There is little chance you will use ever use Executor directly. It is very powerful, yet feature starved interface with a lone method for executing tasks. Fortunately for us, it has a famous child called ExecutorService, which provides lifecycle support such as shutdown, task tracking and the ability to retrieve results.

Tracking Task Progress via Future

ExecutorService defines a method called `submit(Runnable task)` which returns a `Future` that can be used to track task’s progress and cancel it (if desired). Future is an interface. From its javadocs:

“A Future represents the result of an asynchronous computation. Methods are provided to check if the computation is complete, to wait for its completion, and to retrieve the result of the computation. The result can only be retrieved using method get when the computation has completed, blocking if necessary until it is ready. Cancellation is performed by the cancel method. Additional methods are provided to determine if the task completed normally or was cancelled. Once a computation has completed, the computation cannot be cancelled.”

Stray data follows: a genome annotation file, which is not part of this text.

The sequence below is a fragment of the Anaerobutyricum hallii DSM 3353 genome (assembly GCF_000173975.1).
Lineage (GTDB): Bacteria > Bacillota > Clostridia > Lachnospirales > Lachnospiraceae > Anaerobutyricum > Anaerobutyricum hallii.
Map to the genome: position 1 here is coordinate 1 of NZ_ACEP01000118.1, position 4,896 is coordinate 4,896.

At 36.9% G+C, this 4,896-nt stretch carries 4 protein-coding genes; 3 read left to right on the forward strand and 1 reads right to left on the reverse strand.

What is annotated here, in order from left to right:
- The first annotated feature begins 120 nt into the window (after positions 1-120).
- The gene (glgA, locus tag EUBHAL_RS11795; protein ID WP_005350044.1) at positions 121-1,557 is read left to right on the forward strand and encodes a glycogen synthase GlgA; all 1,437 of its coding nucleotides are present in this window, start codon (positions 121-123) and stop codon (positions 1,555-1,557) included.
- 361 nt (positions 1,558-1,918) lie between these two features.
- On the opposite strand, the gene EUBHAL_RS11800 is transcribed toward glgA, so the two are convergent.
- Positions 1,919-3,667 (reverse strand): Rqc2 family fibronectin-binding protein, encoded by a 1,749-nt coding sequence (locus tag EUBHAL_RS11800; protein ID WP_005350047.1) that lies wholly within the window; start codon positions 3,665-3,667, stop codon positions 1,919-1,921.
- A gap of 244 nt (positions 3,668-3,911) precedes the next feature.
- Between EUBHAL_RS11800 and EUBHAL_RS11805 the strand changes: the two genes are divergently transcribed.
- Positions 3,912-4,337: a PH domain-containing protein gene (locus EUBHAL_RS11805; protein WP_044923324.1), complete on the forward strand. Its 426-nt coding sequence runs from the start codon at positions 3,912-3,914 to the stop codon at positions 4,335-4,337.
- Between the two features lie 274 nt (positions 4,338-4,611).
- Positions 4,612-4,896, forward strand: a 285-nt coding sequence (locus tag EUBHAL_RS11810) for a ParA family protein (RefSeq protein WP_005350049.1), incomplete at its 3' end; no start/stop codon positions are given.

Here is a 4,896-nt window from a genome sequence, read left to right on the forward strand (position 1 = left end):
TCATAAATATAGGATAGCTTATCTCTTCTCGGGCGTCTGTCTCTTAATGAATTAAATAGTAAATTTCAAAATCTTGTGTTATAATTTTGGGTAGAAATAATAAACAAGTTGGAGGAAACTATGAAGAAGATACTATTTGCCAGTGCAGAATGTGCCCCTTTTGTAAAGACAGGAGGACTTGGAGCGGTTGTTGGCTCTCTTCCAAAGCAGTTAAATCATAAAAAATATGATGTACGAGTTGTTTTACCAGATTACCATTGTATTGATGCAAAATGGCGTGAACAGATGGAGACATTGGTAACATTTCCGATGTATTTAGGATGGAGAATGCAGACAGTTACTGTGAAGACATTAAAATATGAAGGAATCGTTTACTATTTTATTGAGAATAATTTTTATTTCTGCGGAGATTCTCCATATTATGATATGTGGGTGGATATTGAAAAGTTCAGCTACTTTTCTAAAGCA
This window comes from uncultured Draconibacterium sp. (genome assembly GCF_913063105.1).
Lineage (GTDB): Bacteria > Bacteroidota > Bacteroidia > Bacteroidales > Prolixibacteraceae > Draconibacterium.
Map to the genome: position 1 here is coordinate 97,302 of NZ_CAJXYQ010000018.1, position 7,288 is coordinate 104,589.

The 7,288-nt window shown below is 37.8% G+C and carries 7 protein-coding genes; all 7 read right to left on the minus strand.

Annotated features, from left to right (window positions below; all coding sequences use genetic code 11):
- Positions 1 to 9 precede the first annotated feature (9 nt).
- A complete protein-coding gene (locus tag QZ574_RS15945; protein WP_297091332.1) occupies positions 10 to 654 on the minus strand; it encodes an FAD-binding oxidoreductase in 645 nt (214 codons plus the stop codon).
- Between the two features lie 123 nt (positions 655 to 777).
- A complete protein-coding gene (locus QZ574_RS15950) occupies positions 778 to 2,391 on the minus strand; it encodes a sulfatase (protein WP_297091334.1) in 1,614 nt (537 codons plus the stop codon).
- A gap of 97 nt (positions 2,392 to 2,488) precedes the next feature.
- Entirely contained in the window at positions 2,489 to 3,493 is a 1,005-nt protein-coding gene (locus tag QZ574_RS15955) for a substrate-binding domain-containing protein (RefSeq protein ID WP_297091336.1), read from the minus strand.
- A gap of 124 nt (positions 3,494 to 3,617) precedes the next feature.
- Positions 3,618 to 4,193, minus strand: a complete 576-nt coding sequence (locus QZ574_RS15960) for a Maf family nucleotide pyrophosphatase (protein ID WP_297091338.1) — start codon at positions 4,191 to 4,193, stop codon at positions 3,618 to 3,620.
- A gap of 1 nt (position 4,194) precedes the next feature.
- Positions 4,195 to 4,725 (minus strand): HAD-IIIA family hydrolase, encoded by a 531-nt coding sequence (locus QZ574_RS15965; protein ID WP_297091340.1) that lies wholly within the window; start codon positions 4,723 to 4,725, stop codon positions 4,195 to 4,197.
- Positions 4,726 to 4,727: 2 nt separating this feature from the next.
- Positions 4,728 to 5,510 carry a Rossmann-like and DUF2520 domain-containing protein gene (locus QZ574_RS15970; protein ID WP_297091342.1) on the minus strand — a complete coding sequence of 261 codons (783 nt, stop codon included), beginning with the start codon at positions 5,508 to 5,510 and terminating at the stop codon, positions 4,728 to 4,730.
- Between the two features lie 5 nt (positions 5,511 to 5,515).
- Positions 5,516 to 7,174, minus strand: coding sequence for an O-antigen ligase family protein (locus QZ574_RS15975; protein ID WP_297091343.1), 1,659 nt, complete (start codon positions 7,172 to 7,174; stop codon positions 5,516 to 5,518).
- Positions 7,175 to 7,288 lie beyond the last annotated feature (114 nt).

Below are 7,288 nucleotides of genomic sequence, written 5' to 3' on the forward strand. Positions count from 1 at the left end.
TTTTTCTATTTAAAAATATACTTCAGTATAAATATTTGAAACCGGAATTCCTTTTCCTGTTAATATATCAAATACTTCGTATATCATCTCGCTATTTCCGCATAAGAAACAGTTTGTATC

Earlier on, I said that the interface Runnable doesn’t return a value. Runnable tasks can indicate completion by modifying a shared data structure. RunnableFuture implements both Future and Runnable interfaces. It can be submitted to any method which expects Runnable and the Future allows to access its result.

So far we have only discussed interfaces (Executor, ExecutorService and Future). Before we look into concrete classes, let us consider one very important concept.

Thread Pool

A  design pattern: It has a task queue which holds incoming tasks and has a pool of thread which takes tasks from the queue and execute them.

thread pool

A sample thread pool (green boxes) with waiting tasks (blue) and completed tasks (yellow)

Benefits of Thread Pools are thread re-use (creating new threads is a significant CPU overhead) and improved responsiveness (there may already be a waiting thread when a task arrives).